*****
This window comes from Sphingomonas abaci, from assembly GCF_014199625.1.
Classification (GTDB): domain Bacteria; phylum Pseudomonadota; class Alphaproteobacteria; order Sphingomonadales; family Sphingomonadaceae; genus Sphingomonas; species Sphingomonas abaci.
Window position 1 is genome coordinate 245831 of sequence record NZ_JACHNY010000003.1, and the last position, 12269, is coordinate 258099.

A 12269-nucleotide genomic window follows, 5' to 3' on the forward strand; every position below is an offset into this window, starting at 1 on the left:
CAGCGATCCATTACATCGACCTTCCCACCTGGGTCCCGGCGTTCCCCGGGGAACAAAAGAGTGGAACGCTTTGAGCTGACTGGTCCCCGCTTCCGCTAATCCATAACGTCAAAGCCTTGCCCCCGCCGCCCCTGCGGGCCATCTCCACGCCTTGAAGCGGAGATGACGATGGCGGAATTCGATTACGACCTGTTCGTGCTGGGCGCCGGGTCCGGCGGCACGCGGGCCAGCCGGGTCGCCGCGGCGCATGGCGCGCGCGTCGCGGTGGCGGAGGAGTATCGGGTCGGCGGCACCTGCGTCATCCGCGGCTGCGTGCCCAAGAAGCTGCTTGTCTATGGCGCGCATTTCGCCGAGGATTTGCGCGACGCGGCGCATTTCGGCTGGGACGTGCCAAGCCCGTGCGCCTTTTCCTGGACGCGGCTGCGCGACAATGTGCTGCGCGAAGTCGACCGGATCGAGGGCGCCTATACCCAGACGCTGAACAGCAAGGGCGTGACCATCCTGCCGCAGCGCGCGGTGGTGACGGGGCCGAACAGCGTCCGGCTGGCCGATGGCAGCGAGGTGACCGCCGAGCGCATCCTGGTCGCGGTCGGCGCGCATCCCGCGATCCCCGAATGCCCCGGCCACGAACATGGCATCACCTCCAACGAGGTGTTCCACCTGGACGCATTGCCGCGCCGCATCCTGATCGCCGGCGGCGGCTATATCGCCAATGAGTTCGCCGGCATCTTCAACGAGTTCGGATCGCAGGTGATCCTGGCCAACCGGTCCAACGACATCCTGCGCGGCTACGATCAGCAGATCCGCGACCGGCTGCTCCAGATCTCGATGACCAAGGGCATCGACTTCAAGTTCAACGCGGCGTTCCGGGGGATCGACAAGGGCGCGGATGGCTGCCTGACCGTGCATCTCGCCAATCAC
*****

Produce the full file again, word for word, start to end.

This window comes from Sphingomonas abaci, from assembly GCF_014199625.1.
Classification (GTDB): domain Bacteria; phylum Pseudomonadota; class Alphaproteobacteria; order Sphingomonadales; family Sphingomonadaceae; genus Sphingomonas; species Sphingomonas abaci.
Window position 1 is genome coordinate 245831 of sequence record NZ_JACHNY010000003.1, and the last position, 12269, is coordinate 258099.

A 12269-nucleotide genomic window follows, 5' to 3' on the forward strand; every position below is an offset into this window, starting at 1 on the left:
CAGCGATCCATTACATCGACCTTCCCACCTGGGTCCCGGCGTTCCCCGGGGAACAAAAGAGTGGAACGCTTTGAGCTGACTGGTCCCCGCTTCCGCTAATCCATAACGTCAAAGCCTTGCCCCCGCCGCCCCTGCGGGCCATCTCCACGCCTTGAAGCGGAGATGACGATGGCGGAATTCGATTACGACCTGTTCGTGCTGGGCGCCGGGTCCGGCGGCACGCGGGCCAGCCGGGTCGCCGCGGCGCATGGCGCGCGCGTCGCGGTGGCGGAGGAGTATCGGGTCGGCGGCACCTGCGTCATCCGCGGCTGCGTGCCCAAGAAGCTGCTTGTCTATGGCGCGCATTTCGCCGAGGATTTGCGCGACGCGGCGCATTTCGGCTGGGACGTGCCAAGCCCGTGCGCCTTTTCCTGGACGCGGCTGCGCGACAATGTGCTGCGCGAAGTCGACCGGATCGAGGGCGCCTATACCCAGACGCTGAACAGCAAGGGCGTGACCATCCTGCCGCAGCGCGCGGTGGTGACGGGGCCGAACAGCGTCCGGCTGGCCGATGGCAGCGAGGTGACCGCCGAGCGCATCCTGGTCGCGGTCGGCGCGCATCCCGCGATCCCCGAATGCCCCGGCCACGAACATGGCATCACCTCCAACGAGGTGTTCCACCTGGACGCATTGCCGCGCCGCATCCTGATCGCCGGCGGCGGCTATATCGCCAATGAGTTCGCCGGCATCTTCAACGAGTTCGGATCGCAGGTGATCCTGGCCAACCGGTCCAACGACATCCTGCGCGGCTACGATCAGCAGATCCGCGACCGGCTGCTCCAGATCTCGATGACCAAGGGCATCGACTTCAAGTTCAACGCGGCGTTCCGGGGGATCGACAAGGGCGCGGATGGCTGCCTGACCGTGCATCTCGCCAATCAC